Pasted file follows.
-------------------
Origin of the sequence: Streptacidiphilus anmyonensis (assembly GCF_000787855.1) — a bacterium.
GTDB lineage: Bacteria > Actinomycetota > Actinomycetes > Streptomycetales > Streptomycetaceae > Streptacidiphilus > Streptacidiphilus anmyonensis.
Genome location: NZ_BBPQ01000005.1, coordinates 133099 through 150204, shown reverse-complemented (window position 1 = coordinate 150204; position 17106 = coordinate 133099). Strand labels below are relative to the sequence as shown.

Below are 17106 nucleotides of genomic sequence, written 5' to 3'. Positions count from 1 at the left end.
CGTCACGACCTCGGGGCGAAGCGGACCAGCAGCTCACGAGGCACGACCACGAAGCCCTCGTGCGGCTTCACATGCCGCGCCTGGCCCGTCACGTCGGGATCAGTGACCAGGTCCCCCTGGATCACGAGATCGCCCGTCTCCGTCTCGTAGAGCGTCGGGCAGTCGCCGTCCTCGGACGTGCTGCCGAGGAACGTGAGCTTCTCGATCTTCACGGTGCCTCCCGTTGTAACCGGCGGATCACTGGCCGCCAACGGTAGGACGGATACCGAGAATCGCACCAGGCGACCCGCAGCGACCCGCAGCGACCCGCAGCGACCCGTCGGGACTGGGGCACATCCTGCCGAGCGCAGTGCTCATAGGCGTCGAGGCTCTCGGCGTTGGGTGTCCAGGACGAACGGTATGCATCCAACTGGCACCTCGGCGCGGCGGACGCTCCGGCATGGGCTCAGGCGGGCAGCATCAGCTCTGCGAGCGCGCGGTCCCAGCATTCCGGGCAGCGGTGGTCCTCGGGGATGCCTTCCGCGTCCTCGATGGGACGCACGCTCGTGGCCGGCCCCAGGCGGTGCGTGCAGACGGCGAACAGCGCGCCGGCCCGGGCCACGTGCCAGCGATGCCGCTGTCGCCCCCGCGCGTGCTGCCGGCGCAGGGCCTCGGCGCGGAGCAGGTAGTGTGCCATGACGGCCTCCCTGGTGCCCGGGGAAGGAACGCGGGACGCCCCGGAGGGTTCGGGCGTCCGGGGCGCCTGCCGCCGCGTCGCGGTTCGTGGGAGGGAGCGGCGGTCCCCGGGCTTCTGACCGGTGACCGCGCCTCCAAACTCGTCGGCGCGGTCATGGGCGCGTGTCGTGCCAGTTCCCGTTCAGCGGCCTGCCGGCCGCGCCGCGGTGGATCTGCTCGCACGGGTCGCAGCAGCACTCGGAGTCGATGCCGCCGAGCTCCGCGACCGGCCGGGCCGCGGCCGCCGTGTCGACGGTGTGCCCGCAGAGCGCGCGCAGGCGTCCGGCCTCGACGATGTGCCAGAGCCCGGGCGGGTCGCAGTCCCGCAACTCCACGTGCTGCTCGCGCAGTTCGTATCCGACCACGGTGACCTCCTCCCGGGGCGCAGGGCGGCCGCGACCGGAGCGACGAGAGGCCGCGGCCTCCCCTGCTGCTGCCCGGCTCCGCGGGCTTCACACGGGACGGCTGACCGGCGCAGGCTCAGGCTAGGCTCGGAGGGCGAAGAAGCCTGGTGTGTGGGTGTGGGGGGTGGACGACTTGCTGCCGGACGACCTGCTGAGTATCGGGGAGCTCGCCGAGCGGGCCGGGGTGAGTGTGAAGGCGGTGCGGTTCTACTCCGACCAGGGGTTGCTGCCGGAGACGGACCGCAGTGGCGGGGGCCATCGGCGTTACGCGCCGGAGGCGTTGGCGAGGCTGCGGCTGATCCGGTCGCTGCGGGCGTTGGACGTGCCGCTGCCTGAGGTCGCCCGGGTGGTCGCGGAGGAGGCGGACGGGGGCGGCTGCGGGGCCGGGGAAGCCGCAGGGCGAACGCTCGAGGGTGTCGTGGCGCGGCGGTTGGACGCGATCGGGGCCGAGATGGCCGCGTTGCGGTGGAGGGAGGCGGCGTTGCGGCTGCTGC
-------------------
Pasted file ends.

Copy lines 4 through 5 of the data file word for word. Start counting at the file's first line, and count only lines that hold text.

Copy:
Below are 17106 nucleotides of genomic sequence, written 5' to 3'. Positions count from 1 at the left end.
CGTCACGACCTCGGGGCGAAGCGGACCAGCAGCTCACGAGGCACGACCACGAAGCCCTCGTGCGGCTTCACATGCCGCGCCTGGCCCGTCACGTCGGGATCAGTGACCAGGTCCCCCTGGATCACGAGATCGCCCGTCTCCGTCTCGTAGAGCGTCGGGCAGTCGCCGTCCTCGGACGTGCTGCCGAGGAACGTGAGCTTCTCGATCTTCACGGTGCCTCCCGTTGTAACCGGCGGATCACTGGCCGCCAACGGTAGGACGGATACCGAGAATCGCACCAGGCGACCCGCAGCGACCCGCAGCGACCCGCAGCGACCCGTCGGGACTGGGGCACATCCTGCCGAGCGCAGTGCTCATAGGCGTCGAGGCTCTCGGCGTTGGGTGTCCAGGACGAACGGTATGCATCCAACTGGCACCTCGGCGCGGCGGACGCTCCGGCATGGGCTCAGGCGGGCAGCATCAGCTCTGCGAGCGCGCGGTCCCAGCATTCCGGGCAGCGGTGGTCCTCGGGGATGCCTTCCGCGTCCTCGATGGGACGCACGCTCGTGGCCGGCCCCAGGCGGTGCGTGCAGACGGCGAACAGCGCGCCGGCCCGGGCCACGTGCCAGCGATGCCGCTGTCGCCCCCGCGCGTGCTGCCGGCGCAGGGCCTCGGCGCGGAGCAGGTAGTGTGCCATGACGGCCTCCCTGGTGCCCGGGGAAGGAACGCGGGACGCCCCGGAGGGTTCGGGCGTCCGGGGCGCCTGCCGCCGCGTCGCGGTTCGTGGGAGGGAGCGGCGGTCCCCGGGCTTCTGACCGGTGACCGCGCCTCCAAACTCGTCGGCGCGGTCATGGGCGCGTGTCGTGCCAGTTCCCGTTCAGCGGCCTGCCGGCCGCGCCGCGGTGGATCTGCTCGCACGGGTCGCAGCAGCACTCGGAGTCGATGCCGCCGAGCTCCGCGACCGGCCGGGCCGCGGCCGCCGTGTCGACGGTGTGCCCGCAGAGCGCGCGCAGGCGTCCGGCCTCGACGATGTGCCAGAGCCCGGGCGGGTCGCAGTCCCGCAACTCCACGTGCTGCTCGCGCAGTTCGTATCCGACCACGGTGACCTCCTCCCGGGGCGCAGGGCGGCCGCGACCGGAGCGACGAGAGGCCGCGGCCTCCCCTGCTGCTGCCCGGCTCCGCGGGCTTCACACGGGACGGCTGACCGGCGCAGGCTCAGGCTAGGCTCGGAGGGCGAAGAAGCCTGGTGTGTGGGTGTGGGGGGTGGACGACTTGCTGCCGGACGACCTGCTGAGTATCGGGGAGCTCGCCGAGCGGGCCGGGGTGAGTGTGAAGGCGGTGCGGTTCTACTCCGACCAGGGGTTGCTGCCGGAGACGGACCGCAGTGGCGGGGGCCATCGGCGTTACGCGCCGGAGGCGTTGGCGAGGCTGCGGCTGATCCGGTCGCTGCGGGCGTTGGACGTGCCGCTGCCTGAGGTCGCCCGGGTGGTCGCGGAGGAGGCGGACGGGGGCGGCTGCGGGGCCGGGGAAGCCGCAGGGCGAACGCTCGAGGGTGTCGTGGCGCGGCGGTTGGACGCGATCGGGGCCGAGATGGCCGCGTTGCGGTGGAGGGAGGCGGCGTTGCGGCTGCTGC